The (Inter)National Football League Is Back

For the 100th time since a pre-season game between the Minnesota Vikings and the St. Louis (yes, it was that long ago) Cardinals, the NFL will stage a game beyond U.S. soil this morning (this afternoon local time).  The majority of those games have been staged in London, and today this year’s Vikings will “host” the New Orleans Saints.

It’s a milestone, but it’s also one of a record five regular season games that will be played outside the United States, with two more scheduled for London later this month and, still later on, games in Mexico City and, for the first time ever, Germany, where no less an attraction than Tom Brady (assuming he doesn’t retire by then) and the Bucs will take on the Seattle Seahawks.

And, per the Minneapolis Star-Tribune, there’s still more on the way:

The Vikings’ 4,000-mile trek for Sunday’s game against the Saints remained riddled with the logistical hurdles of international travel: passports, customs manifests and jetlag. But British embrace has warmed to the NFL ahead of the 31st regular-season game there, and the league’s global ambitions are gaining steam.

The NFL’s foothold in London, where the Vikings will play on a third different field in the past decade, at Tottenham Hotspur Stadium, has formed a blueprint for the league. International marketing rights in eight countries were allocated to teams last year, and the Vikings are one of six teams in the U.K. and two teams in Canada, setting the foundation for future international events and games.

Canada remains an intriguing, and even more readily available option for the league.  The Buffalo Bills flirted with moving the team to Toronto, and actually played some pre-season games there, before securing a new stadium to replace its outdated Orchard Park facility.  The Seahawks, a short drive from Vancouver, are a natural to expand their rabid fan base beyond the Pacific U.S. Northwest, particularly if the franchise is indeed headed for leaner times.  The Vikings have the opportunity to capitalize on the entire middle of Canada.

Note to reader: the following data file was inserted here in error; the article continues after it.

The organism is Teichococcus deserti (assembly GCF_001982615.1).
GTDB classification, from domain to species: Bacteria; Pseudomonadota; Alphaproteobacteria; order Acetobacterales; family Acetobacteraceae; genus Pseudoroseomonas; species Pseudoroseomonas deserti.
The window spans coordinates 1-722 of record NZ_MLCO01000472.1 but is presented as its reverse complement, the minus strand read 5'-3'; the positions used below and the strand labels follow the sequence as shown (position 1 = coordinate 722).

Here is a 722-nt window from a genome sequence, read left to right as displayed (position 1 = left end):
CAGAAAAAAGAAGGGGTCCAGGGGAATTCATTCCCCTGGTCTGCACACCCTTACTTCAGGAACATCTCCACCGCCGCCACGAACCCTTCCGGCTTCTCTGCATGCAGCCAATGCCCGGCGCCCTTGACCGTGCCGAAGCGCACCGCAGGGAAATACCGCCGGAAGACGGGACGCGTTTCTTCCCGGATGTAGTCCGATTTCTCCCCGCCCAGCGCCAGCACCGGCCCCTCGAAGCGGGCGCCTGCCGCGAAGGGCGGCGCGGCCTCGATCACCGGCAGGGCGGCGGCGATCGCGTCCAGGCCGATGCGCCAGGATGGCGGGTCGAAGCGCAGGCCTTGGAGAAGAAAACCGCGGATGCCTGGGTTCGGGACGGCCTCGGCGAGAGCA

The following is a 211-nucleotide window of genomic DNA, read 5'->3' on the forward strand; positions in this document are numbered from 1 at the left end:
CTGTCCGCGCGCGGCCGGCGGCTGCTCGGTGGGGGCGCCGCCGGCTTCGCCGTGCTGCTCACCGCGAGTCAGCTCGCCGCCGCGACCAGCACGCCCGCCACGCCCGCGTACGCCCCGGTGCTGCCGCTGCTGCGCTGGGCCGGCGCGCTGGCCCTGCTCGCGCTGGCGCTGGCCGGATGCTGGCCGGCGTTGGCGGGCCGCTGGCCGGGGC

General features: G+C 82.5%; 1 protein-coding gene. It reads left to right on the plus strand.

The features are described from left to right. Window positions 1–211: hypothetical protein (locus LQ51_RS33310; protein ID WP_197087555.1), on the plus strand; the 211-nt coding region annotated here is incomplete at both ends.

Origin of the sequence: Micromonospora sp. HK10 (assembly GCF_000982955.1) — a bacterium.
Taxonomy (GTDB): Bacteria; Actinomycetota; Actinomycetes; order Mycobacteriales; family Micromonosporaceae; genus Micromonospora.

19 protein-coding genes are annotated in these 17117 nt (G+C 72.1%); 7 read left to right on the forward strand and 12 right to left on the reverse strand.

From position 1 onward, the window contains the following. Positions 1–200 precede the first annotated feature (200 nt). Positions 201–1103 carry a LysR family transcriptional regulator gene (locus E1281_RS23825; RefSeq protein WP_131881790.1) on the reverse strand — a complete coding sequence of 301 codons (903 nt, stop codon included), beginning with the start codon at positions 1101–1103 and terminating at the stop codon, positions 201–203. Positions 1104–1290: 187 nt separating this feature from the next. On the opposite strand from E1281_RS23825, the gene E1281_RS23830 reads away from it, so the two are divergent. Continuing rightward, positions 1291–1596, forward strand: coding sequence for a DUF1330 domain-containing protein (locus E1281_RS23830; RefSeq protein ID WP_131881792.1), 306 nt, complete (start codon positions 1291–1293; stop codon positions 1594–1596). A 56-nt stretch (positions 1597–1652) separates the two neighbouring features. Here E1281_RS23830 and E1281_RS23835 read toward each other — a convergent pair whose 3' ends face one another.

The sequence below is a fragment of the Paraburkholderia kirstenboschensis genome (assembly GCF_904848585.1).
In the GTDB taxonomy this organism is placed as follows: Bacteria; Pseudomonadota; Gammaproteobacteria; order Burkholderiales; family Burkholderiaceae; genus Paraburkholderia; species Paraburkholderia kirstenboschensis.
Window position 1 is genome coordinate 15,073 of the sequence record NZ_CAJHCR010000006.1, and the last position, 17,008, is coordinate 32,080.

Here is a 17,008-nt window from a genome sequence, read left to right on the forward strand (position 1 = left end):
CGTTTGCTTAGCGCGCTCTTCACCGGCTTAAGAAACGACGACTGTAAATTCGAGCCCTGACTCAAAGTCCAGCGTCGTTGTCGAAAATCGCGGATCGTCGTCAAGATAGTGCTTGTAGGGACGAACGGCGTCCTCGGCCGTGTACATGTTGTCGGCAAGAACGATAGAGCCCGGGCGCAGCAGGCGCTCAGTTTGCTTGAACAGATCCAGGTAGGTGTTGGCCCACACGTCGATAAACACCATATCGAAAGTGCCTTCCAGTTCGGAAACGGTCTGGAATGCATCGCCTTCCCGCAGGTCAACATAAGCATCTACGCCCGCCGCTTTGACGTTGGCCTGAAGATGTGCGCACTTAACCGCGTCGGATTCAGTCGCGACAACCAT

The CFL has been around since 1958, and continues to have some popularity and relevance particularly in June and July when it’s literally the only game in town.  But by this time of year, as the weather is cooling, and the league remains at just nine teams, games are often played in half-filled stadia, and the NFL broadcasts in Canada often are competitive with the CFL games that air head-to-head.  Increasingly, fewer CFL regular season games are played on Thursdays or Sundays once September starts.

The explosion of the NFL’s popularity in the U.K. has its roots in a weekly highlights show that began in 1982 on the then-upstart Channel 4, one that led to the American Bowl series of mostly pre-season games.  In 2007, this was expanded to regular season games.   Those games were held in the original and iconic Wembley Stadium.  In 2018, the billion dollar Tottenham Hotspur Stadium was added as a second venue, along with “new” Wembley.

The NFL fills a void for sport at a time of day when British football–soccer to us Yanks–is rarely played.  Our games air between 7 p.m. and 1 a.m. local time, and thanks to technology now Sunday Night Football even airs live there for true fans and insomniacs.   So returning the favor with a 9:30 am–dawn West Coast–kickoff here is more than fair.

Today’s game was supposed to be an offensive juggernaut with Kirk Cousins and Jameis Winston squaring off, but an injury will keep Winston on the sidelines, with journeyman Andy Dalton scheduled to make his Saints debut instead.  Dalton’s an old reliable, on his third different team in the last three years after nearly a decade in Cincinnati.   But it does take down the appeal of the game somewhat.

And, to be fair, the majority of NFL London games have been contested by some fairly marginal teams, and even when a top tier franchise does come over games are often against lesser opponents.  The Jacksonville Jaguars have played in eight of the first 30 London games, beginning in 2013, through some pretty lean times.  They will play in a ninth later this month.  Owner Shad Khan has filrted with buying Wembley Stadium and moving the team there, but COVID slowed that process down.  But the Jags are committed to playing a game in that venue through 2024, and with Trevor Lawrence beginning to show signs of his college promise the Jags may present a more appealing presence.

But London fans show up and support these games with remarkable consistency and passion.  Today will be no exception.  Tottenham Stadium should be filled up, the crowd tanked up on whatever beverage of choice sustains them, and they will be cheering whomever is on the very expensive pitch in the East End.

For me, my drink will be coffee, and since a full day’s slate lies ahead, it won’t be spiked.  Hopefully, many footballs will be.

Courage…

 

 

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